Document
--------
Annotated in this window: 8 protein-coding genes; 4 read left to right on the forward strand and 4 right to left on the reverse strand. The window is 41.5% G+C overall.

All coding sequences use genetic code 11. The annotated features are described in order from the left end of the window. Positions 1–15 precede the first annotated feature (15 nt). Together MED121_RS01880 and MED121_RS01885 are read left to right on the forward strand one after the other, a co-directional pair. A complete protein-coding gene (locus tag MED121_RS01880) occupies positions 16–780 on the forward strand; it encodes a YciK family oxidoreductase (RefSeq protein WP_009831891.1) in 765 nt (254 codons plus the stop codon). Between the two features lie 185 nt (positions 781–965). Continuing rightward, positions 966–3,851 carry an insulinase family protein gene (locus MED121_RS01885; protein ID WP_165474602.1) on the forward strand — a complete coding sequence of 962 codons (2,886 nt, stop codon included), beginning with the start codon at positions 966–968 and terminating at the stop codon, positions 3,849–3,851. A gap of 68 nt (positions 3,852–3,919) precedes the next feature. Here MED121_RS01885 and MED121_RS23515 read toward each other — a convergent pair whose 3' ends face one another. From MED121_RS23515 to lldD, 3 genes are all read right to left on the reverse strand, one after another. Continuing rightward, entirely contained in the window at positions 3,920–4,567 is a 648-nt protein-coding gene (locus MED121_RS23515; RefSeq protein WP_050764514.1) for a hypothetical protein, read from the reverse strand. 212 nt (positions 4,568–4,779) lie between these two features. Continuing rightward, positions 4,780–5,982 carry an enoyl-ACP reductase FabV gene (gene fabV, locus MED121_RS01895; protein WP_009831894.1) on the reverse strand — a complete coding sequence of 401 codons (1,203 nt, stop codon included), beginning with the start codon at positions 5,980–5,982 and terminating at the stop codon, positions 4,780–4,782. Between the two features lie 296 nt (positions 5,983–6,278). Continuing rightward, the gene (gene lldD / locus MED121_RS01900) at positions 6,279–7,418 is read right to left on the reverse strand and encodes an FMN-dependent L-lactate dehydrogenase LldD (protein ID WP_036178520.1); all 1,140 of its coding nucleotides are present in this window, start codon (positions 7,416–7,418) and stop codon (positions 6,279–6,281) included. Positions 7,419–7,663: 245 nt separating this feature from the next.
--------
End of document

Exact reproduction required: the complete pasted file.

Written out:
Annotated in this window: 8 protein-coding genes; 4 read left to right on the forward strand and 4 right to left on the reverse strand. The window is 41.5% G+C overall.

All coding sequences use genetic code 11. The annotated features are described in order from the left end of the window. Positions 1–15 precede the first annotated feature (15 nt). Together MED121_RS01880 and MED121_RS01885 are read left to right on the forward strand one after the other, a co-directional pair. A complete protein-coding gene (locus tag MED121_RS01880) occupies positions 16–780 on the forward strand; it encodes a YciK family oxidoreductase (RefSeq protein WP_009831891.1) in 765 nt (254 codons plus the stop codon). Between the two features lie 185 nt (positions 781–965). Continuing rightward, positions 966–3,851 carry an insulinase family protein gene (locus MED121_RS01885; protein ID WP_165474602.1) on the forward strand — a complete coding sequence of 962 codons (2,886 nt, stop codon included), beginning with the start codon at positions 966–968 and terminating at the stop codon, positions 3,849–3,851. A gap of 68 nt (positions 3,852–3,919) precedes the next feature. Here MED121_RS01885 and MED121_RS23515 read toward each other — a convergent pair whose 3' ends face one another. From MED121_RS23515 to lldD, 3 genes are all read right to left on the reverse strand, one after another. Continuing rightward, entirely contained in the window at positions 3,920–4,567 is a 648-nt protein-coding gene (locus MED121_RS23515; RefSeq protein WP_050764514.1) for a hypothetical protein, read from the reverse strand. 212 nt (positions 4,568–4,779) lie between these two features. Continuing rightward, positions 4,780–5,982 carry an enoyl-ACP reductase FabV gene (gene fabV, locus MED121_RS01895; protein WP_009831894.1) on the reverse strand — a complete coding sequence of 401 codons (1,203 nt, stop codon included), beginning with the start codon at positions 5,980–5,982 and terminating at the stop codon, positions 4,780–4,782. Between the two features lie 296 nt (positions 5,983–6,278). Continuing rightward, the gene (gene lldD / locus MED121_RS01900) at positions 6,279–7,418 is read right to left on the reverse strand and encodes an FMN-dependent L-lactate dehydrogenase LldD (protein ID WP_036178520.1); all 1,140 of its coding nucleotides are present in this window, start codon (positions 7,416–7,418) and stop codon (positions 6,279–6,281) included. Positions 7,419–7,663: 245 nt separating this feature from the next.